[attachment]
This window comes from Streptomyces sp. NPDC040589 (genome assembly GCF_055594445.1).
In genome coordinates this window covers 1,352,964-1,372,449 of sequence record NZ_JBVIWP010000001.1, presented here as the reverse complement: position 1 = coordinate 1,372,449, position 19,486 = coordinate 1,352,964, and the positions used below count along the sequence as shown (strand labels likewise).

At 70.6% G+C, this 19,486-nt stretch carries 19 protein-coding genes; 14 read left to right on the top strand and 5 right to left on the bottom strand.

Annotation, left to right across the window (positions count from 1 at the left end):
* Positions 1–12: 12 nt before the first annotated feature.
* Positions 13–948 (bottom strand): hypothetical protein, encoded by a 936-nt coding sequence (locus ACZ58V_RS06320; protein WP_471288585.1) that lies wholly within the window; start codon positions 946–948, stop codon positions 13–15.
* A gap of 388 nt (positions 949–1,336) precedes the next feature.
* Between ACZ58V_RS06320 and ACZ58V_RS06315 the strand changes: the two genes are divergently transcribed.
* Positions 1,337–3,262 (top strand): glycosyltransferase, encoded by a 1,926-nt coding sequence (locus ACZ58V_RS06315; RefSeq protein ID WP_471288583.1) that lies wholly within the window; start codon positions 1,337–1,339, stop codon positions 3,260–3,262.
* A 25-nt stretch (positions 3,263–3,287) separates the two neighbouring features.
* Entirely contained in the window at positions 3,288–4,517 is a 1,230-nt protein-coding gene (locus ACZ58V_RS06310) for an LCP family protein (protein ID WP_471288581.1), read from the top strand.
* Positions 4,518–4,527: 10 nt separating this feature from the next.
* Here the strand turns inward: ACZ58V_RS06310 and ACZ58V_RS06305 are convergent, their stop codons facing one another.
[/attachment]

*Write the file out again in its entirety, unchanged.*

This window comes from Streptomyces sp. NPDC040589 (genome assembly GCF_055594445.1).
In genome coordinates this window covers 1,352,964-1,372,449 of sequence record NZ_JBVIWP010000001.1, presented here as the reverse complement: position 1 = coordinate 1,372,449, position 19,486 = coordinate 1,352,964, and the positions used below count along the sequence as shown (strand labels likewise).

At 70.6% G+C, this 19,486-nt stretch carries 19 protein-coding genes; 14 read left to right on the top strand and 5 right to left on the bottom strand.

Annotation, left to right across the window (positions count from 1 at the left end):
* Positions 1–12: 12 nt before the first annotated feature.
* Positions 13–948 (bottom strand): hypothetical protein, encoded by a 936-nt coding sequence (locus ACZ58V_RS06320; protein WP_471288585.1) that lies wholly within the window; start codon positions 946–948, stop codon positions 13–15.
* A gap of 388 nt (positions 949–1,336) precedes the next feature.
* Between ACZ58V_RS06320 and ACZ58V_RS06315 the strand changes: the two genes are divergently transcribed.
* Positions 1,337–3,262 (top strand): glycosyltransferase, encoded by a 1,926-nt coding sequence (locus ACZ58V_RS06315; RefSeq protein ID WP_471288583.1) that lies wholly within the window; start codon positions 1,337–1,339, stop codon positions 3,260–3,262.
* A 25-nt stretch (positions 3,263–3,287) separates the two neighbouring features.
* Entirely contained in the window at positions 3,288–4,517 is a 1,230-nt protein-coding gene (locus ACZ58V_RS06310) for an LCP family protein (protein ID WP_471288581.1), read from the top strand.
* Positions 4,518–4,527: 10 nt separating this feature from the next.
* Here the strand turns inward: ACZ58V_RS06310 and ACZ58V_RS06305 are convergent, their stop codons facing one another.